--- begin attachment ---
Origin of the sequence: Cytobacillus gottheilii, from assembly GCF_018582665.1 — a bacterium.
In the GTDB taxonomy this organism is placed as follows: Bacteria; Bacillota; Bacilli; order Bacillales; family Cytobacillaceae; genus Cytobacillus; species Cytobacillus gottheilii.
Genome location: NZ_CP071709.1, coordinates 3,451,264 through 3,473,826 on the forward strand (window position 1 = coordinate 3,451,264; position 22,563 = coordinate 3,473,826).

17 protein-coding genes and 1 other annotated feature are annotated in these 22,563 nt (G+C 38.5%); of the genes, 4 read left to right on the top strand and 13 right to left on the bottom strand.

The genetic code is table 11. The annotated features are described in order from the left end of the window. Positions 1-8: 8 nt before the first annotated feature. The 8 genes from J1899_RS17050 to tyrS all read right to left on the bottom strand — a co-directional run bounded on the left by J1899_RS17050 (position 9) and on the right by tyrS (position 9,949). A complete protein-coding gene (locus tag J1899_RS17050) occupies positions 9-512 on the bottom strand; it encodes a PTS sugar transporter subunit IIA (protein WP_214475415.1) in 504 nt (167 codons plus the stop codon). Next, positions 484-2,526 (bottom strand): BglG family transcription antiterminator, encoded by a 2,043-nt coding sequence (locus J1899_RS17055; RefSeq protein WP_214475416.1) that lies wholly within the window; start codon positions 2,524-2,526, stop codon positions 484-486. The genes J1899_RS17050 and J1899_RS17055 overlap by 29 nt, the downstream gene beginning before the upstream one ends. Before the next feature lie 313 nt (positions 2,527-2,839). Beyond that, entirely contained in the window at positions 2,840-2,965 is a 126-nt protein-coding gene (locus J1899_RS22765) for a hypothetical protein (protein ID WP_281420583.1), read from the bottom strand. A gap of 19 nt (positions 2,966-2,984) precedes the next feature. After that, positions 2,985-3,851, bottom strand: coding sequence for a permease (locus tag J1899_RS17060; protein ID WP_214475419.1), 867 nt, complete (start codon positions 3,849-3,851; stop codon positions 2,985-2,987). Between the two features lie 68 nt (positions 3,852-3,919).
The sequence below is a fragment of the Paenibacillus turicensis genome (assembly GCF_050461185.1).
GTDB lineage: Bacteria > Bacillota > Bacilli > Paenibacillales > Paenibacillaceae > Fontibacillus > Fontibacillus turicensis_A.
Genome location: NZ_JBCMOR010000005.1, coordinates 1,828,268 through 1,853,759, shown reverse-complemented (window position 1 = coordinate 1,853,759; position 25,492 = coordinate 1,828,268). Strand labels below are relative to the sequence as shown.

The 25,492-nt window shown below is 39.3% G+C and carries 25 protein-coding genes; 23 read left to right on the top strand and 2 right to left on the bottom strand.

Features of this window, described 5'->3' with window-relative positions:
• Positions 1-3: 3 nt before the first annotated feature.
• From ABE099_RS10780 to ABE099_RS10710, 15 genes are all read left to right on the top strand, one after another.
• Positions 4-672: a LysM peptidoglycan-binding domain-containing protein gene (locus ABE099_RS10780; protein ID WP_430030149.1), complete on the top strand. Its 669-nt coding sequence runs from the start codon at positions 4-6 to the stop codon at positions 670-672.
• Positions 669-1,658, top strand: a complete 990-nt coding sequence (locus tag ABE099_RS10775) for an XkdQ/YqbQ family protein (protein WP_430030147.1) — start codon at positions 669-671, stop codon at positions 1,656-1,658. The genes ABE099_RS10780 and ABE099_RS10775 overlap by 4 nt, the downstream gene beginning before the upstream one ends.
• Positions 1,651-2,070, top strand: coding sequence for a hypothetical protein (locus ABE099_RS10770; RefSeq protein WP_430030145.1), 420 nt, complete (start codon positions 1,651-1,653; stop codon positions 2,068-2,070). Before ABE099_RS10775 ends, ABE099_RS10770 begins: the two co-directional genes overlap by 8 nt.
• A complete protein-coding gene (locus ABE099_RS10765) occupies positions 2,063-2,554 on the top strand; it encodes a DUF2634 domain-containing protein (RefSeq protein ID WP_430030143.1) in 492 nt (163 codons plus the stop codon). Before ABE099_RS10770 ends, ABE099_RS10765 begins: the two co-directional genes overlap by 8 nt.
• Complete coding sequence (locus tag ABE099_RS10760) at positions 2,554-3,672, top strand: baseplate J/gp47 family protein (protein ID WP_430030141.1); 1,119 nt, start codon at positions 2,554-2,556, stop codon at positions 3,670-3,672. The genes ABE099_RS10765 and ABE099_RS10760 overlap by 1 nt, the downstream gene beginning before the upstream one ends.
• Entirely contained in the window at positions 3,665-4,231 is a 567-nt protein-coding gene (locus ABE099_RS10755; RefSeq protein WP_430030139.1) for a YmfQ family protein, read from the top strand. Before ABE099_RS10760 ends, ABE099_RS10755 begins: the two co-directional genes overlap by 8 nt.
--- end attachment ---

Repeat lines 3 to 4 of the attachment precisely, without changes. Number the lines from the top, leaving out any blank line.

Genome location: NZ_CP071709.1, coordinates 3,451,264 through 3,473,826 on the forward strand (window position 1 = coordinate 3,451,264; position 22,563 = coordinate 3,473,826).

17 protein-coding genes and 1 other annotated feature are annotated in these 22,563 nt (G+C 38.5%); of the genes, 4 read left to right on the top strand and 13 right to left on the bottom strand.